Ecosystem resilience to drought across the globe

TERN’s infrastructure is enabling increasing numbers of Australian researchers to participate in, and even lead, collaborative international scientific studies. Among them is Professor Alfredo Huete, from the University of Technology Sydney, who has been working with international colleagues to compare ecosystem responses and resilience to droughts across continents.

Their study, which was published in Nature last year, and subsequently covered by a number of international science news sites including Science Daily, showed that long-term on the ground field measurements of natural variability – including those being delivered through multiple TERN facilities – are vital for determining the impact prolonged drought has on vegetation productivity.

‘Large-scale droughts have recently impacted Australia and major regions in North America, and climate change is predicted to increase drought intensities, frequency and duration,’ Alfredo says.

‘We wanted to investigate whether there were commonalities in the ways in which a range of terrestrial ecosystems responded to droughts on different continents, and whether this could provide any insights for management.’

The long-term datasets being delivered by TERN’s infrastructure enabled comparison with similar datasets from North America.

‘We found that while plants can adapt to extreme shifts in water availability, such as drought, their ability to withstand these extreme patterns has limits,’ Alfredo says.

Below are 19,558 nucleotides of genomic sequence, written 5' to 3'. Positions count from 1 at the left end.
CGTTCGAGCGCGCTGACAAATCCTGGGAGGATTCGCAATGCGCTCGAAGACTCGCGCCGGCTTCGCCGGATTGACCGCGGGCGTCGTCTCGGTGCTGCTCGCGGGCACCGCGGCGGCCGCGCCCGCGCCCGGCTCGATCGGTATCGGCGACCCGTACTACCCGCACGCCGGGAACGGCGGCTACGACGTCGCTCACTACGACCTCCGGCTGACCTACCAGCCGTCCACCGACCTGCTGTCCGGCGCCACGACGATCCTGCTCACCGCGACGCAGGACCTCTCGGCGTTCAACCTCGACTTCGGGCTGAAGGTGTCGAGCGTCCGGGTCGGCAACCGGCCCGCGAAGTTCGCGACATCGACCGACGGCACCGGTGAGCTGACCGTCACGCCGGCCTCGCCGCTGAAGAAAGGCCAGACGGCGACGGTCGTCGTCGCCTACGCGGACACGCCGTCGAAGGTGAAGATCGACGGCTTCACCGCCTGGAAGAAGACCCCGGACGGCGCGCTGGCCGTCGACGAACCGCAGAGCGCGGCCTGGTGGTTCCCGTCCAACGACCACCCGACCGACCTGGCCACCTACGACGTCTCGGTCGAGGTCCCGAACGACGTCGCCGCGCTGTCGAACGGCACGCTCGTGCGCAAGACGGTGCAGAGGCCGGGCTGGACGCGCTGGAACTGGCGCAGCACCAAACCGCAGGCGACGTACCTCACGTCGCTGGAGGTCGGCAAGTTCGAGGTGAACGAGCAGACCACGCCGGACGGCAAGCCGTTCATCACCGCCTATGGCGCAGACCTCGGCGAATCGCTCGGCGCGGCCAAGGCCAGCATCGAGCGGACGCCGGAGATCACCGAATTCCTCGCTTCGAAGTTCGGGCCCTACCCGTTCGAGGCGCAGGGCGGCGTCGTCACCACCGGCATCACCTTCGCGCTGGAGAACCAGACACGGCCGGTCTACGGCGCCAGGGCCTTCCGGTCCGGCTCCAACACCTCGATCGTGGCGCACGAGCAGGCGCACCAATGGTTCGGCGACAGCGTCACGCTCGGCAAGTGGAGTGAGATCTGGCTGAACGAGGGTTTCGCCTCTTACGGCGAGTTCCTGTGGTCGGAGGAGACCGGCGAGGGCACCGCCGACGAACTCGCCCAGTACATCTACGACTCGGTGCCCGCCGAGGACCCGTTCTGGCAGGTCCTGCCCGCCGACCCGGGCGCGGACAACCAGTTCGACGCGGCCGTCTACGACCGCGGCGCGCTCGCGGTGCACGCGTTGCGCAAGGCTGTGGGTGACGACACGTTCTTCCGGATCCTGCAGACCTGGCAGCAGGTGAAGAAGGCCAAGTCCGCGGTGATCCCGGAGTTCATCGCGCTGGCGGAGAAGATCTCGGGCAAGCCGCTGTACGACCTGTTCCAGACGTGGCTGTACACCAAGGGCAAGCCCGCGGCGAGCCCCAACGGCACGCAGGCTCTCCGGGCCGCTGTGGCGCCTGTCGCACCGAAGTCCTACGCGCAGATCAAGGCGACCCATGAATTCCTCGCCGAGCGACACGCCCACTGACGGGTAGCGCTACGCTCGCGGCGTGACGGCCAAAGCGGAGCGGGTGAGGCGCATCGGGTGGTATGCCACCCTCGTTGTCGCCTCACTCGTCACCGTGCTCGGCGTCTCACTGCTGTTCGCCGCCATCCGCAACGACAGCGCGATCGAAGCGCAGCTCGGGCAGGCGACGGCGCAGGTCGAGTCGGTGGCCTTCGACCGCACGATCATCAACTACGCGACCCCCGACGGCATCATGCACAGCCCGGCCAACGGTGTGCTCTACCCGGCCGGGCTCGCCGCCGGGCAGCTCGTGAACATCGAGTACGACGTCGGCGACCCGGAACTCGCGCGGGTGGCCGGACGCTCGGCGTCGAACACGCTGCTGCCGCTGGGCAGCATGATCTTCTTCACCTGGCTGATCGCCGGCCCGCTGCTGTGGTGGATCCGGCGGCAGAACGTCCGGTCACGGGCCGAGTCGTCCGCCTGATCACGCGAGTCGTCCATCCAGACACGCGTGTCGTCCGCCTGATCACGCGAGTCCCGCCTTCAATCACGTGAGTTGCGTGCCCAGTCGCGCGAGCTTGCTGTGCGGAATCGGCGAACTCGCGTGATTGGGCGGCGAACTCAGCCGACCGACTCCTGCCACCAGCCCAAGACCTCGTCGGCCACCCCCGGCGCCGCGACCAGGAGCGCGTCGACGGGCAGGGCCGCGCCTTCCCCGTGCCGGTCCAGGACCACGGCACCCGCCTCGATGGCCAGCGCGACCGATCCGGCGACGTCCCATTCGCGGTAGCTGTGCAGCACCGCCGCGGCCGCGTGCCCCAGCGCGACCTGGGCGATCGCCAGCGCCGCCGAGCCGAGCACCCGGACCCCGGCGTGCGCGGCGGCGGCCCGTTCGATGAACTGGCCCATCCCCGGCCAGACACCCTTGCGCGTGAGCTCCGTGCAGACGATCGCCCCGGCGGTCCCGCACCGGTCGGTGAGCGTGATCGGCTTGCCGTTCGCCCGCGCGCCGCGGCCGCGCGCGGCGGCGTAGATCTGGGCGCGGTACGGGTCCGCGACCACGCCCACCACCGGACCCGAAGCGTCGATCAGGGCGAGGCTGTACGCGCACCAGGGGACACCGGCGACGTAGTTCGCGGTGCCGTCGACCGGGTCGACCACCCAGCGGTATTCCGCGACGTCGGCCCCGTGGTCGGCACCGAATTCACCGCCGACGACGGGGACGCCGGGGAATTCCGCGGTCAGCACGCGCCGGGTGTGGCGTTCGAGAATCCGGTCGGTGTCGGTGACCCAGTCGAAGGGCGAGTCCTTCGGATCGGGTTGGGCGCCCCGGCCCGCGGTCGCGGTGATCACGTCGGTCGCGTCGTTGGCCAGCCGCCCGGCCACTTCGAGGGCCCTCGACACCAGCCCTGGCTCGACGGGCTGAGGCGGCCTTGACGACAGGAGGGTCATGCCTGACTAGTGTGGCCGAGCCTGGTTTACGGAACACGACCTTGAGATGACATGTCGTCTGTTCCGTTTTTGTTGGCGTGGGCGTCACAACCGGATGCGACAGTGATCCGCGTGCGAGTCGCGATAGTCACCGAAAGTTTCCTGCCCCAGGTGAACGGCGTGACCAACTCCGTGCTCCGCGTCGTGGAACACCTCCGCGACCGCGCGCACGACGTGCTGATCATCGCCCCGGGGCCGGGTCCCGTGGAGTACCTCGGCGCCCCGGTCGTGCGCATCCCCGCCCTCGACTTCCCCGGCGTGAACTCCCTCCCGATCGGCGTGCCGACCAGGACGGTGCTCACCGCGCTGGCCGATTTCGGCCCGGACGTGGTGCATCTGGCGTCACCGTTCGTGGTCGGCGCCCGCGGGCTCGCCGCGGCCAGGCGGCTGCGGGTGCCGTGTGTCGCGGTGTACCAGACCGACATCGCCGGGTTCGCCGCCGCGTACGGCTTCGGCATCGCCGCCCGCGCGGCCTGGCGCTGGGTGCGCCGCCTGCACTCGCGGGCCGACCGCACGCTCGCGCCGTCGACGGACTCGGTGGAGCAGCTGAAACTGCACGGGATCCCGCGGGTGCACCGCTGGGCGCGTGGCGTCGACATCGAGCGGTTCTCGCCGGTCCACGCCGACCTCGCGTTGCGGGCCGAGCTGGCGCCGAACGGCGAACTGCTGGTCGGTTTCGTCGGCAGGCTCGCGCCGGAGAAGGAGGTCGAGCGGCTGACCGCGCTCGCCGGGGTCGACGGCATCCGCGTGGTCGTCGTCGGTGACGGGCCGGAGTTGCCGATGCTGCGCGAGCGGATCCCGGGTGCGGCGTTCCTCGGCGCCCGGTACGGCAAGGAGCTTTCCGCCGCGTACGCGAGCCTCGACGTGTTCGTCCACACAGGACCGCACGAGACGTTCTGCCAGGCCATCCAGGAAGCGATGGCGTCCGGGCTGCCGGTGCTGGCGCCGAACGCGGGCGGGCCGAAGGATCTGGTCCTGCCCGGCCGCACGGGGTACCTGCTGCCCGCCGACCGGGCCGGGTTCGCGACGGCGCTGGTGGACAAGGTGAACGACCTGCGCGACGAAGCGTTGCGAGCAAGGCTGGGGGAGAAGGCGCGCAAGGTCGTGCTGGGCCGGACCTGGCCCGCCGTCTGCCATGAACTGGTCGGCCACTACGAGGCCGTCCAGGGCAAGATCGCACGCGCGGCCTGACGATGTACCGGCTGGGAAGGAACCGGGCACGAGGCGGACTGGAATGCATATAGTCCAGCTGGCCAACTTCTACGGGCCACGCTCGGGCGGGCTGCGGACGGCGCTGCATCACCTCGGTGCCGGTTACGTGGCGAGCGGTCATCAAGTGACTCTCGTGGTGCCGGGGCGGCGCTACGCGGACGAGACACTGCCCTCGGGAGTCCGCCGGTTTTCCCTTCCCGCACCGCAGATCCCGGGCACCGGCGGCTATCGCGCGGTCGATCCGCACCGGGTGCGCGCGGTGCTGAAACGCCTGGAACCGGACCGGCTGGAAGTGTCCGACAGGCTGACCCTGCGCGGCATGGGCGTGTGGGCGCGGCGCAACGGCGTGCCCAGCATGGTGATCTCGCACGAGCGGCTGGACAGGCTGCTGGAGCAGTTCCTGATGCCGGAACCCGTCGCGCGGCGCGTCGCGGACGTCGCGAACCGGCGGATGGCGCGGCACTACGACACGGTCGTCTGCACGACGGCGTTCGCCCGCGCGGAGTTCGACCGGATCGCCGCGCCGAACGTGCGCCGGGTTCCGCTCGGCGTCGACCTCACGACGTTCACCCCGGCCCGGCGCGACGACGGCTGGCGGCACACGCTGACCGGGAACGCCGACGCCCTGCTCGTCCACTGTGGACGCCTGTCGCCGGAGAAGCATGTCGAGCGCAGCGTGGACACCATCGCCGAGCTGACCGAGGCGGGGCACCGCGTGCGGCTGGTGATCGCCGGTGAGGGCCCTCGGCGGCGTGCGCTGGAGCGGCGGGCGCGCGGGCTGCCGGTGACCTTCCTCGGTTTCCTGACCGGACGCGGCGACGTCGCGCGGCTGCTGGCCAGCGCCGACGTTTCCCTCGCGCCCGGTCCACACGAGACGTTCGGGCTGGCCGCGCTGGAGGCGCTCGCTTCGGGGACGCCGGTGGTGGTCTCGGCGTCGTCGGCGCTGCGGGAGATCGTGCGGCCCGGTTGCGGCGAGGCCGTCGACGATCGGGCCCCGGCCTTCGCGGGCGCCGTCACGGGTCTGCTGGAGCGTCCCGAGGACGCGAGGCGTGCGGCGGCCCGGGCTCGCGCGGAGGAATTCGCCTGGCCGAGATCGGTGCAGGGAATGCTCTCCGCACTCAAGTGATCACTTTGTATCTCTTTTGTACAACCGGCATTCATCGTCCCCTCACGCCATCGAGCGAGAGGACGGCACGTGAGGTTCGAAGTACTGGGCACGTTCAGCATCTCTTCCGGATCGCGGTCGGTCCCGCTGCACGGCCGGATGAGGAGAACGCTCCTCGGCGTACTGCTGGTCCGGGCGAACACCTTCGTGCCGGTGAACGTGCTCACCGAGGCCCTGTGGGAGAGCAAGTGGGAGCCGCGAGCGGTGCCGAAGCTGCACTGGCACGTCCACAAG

Water depth indicator on dry lake bed, Rowles Lagoon, Credo Station, Western Australia. No PR
TERN’s infrastructure enables Australian researchers to participate in international scientific collaborations, such as those investigating ecosystem resilience to drought

‘Ecosystems are able to become more water efficient during drought, however, they eventually approach a water-use-efficiency threshold that will disrupt plant water use and severely limit plant production, or result in ecosystem collapse.

‘Importantly for us in Australia, this downturn is likely to begin in grassland ecosystems with important consequences to livestock-based food security, because these plant communities are particularly sensitive to the hot, dry conditions of prolonged warm droughts.’

Alfredo added: ‘Plants use water in much more complex ways than we thought! Our increased understanding of how ecosystems can adapt to avoid mortality during droughts could change the way we manage water in our landscapes.’

This research could be used to help land-resource and agriculture managers develop management strategies that incorporate dynamic changes in water availability linked to increasingly warm climates and extreme precipitation patterns.

The team is continuing to work with collaborators overseas on a number of global comparison projects to investigate agricultural and ecosystem responses to droughts, including groundbreaking ways to image and detect drought-induced plant stress from space.

While TERN’s infrastructure made Australia’s participation in these international projects possible, Alfredo notes that this is only the beginning.

‘Our long-term datasets and ecosystem monitoring programs are really quite limited and short-term compared to what is available to researchers in many parts of the US, Europe and China,’ he says.

‘We need to start pulling our weight internationally, and our capacity to collaborate on important projects like this will be significantly enhanced by expanding and maintaining TERN’s infrastructure and data-publishing activities.’

Published in TERN newsletter January 2014

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